The 1881 and 1887 directories have no entries for Woodhouse but the latter shows Joseph and Sam Jagger as a farmers on Whinmoor. This perhaps refers to Woodhouse Farm as the 1891 census shows that Tom Jagger, perhaps a relative of the above, was farming at Woodhouse. He was 30 years of age and was born at Brighouse. His wife Emily was 26 and was born in Hoylandswaine. They had three children, all born in Barwick parish, Florence (3), William (2) and Catherine (3 months). In addition, three unmarried farm servants lived at the farm, Edward Lyman, aged 36 and born in Suffolk, George Britton (18), born in Leeds, and Alfred Hardy (16) born in Tadcaster.

Kelly's 1904 Directory lists John Robinson Brown as the tenant at Woodhouse. At that time he was aged ahout 59 so it is likely that he had been there for some time. He was a staunch Methodist and was on the Barwick Chapel Trustees List of 1907. The late Carrie Prince related how he used to walk to the chapel from the farm across what she called the 'bad field' off Rakehill Road.

In 1917, Rev Bathurst George Wilkinson put up for auction his estates at Potterton, Kiddal and Woodhouse. The sale catalogue gives comprehensive information about the farm and the land. Lot 3 is named as Woodhouse Farm and the tenant was John Robinson Brown. The lot comprised:

'The Farm House containing on the ground floor two Living Rooms, Kitchen, Wash Kitchen, and Dairy, and on the first floor three Bedrooms, Man's Room and bacon chamber.'  
'The Farm Buildings comprise a Large Barn, Blacksmith's Shop, Shed, Cattle Sheds, Two Stables, Fotherum, Boxes, Hen House with Chambers over, Chop Place and Mistal for 20 beasts. Chop was a mixture if finely cut hay and straw use for feeding horses.  

Woodhouse Farm showing the field divisions in 1917

There were 14 named parcels of land, numbered as on the 25" Ordnance Survey map of 1891 and shown opposite. The list is given below:

No. Name State Quantity (acres)
645 Buildings, yard, garden and garth 1.154
635 Low Home Meadow Grass 5.201
643 Home Meadow Grass 8.794
642 Rough Piece Grass 5.932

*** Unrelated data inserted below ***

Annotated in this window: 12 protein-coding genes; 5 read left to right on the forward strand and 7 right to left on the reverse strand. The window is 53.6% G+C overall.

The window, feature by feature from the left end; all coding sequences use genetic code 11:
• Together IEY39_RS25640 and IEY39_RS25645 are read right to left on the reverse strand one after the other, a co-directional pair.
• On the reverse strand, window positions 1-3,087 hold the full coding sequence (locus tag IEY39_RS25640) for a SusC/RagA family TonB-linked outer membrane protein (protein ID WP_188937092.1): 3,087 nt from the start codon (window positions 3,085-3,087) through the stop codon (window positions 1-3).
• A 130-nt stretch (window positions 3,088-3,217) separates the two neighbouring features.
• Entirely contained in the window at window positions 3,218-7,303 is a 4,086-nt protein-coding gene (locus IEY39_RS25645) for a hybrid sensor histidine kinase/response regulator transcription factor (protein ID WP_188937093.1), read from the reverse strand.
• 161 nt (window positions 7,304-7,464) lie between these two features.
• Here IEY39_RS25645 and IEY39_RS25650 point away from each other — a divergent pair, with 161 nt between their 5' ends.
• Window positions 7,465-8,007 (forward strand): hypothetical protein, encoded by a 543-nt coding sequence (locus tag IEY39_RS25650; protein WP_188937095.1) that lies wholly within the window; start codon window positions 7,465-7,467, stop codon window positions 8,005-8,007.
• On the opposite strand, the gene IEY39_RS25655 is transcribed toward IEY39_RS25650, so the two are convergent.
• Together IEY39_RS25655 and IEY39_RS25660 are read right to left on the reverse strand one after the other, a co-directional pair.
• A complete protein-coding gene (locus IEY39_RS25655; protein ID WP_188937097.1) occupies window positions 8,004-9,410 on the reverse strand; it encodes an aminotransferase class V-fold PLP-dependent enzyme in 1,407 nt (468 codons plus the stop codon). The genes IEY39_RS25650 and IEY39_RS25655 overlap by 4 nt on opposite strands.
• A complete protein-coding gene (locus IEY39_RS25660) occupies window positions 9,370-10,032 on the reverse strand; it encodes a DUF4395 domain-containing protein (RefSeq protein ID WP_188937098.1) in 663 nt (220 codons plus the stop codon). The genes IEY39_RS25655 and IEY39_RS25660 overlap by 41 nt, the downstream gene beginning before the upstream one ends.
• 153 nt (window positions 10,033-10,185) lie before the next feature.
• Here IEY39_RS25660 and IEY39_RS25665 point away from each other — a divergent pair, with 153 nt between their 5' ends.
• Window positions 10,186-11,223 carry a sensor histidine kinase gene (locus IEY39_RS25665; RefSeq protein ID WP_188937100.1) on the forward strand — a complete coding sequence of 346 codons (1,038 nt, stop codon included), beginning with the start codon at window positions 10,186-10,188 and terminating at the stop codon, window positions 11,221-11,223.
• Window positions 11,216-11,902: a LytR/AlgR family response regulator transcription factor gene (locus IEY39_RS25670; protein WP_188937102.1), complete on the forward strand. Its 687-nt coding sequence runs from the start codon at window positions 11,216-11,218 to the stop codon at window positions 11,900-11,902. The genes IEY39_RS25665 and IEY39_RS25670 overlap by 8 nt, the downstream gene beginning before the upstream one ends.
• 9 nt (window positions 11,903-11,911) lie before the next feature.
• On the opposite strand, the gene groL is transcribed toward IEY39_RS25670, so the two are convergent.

641 ditto Grass 4.468
638 Long Tongue Grass 5.290
688 Wood Close Grass 12.083
644 Four Acres Grass 4.607
687 Twelve Acres Grass 14.057
686 Eight Acres Arable 8.073
694 Issot and Low Flat Arable 31.298
693 Third Issot FlatArable 6.788
696 Little Beck Close Arable6.655
695 First and Second DittoArable11.540

The annual rent was £101. The total area of land had increased slightly to 126.14 acres, although the number of parcels of land had reduced from 24 to 14. Almost all of the field names listed are present in the 1862 survey. Only about half of these kept their 1861 acreage, the others having been augmented by parts or the whole of other pieces of land. Would this involve removal of the internal boundaries or hedgerows? Perhaps the biggest change was in land use. Almost half the land was then under grass showing that pasturing of cattle for milk and/or beef was an important aspect of the farming there.

We do not know if the farm was sold at this time but in later years it was in the ownership of Mr Joss Rayner of York Road. John Robinson Brown died in 1927 aged 75 and is buried with his wife Sarah in Barwick churchyard. His son Fred Brown continued to farm at Woodhouse. He died in 1936 aged 61 and is buried with his wife Martha in the same grave as his parents.

After Fred Brown's death the farm was bought by Hindell's Dairies of Leeds but in the early 1950s the owners were Craven Dairies. They owned much land in the area in addition to Woodhouse Farm, including Flying Horse Farm, Kiddal Hall, Woodland Farm and also property in Sherburn-in-Elmet. The manager was Tom Jeffries, who lived at Flying Horse Farm, and a stockman called Marshall lived at Woodhouse Farm. It was predominantly a dairy farm.

Craven Dairies was transformed into the retail giant ASDA and in 1961, Woodhouse Farm was sold to FR Evans of Leeds. Mr Wesley Pounder farmed there and we are grateful to him for supplying much of this later information about farming at Woodhouse. In 1963 he moved to Flying Horse Farm where he and his wife have lived ever since but he continued to farm at Woodhouse, a stockman called Beevors living in the house. It was mainly dairy farming with a herd of about 200 cows on the two farms.

Woodhouse Farm was bought in 1980 by the Butt family. A year or two later most of the land was sold to John Wilson of Swillington. Mrs Butt remains at Woodhouse Farm House which has undergone alterations and renovations, with extended living quarters. She has 30 acres of land and stables for about a dozen horses. The farmland is now used mainly to grow cereals to fatten cattle for the Wilson retail butchering business.

Most of the internal hedges of the farm land have been removed, which gives this ancient farming area a very different appearance from that of former years.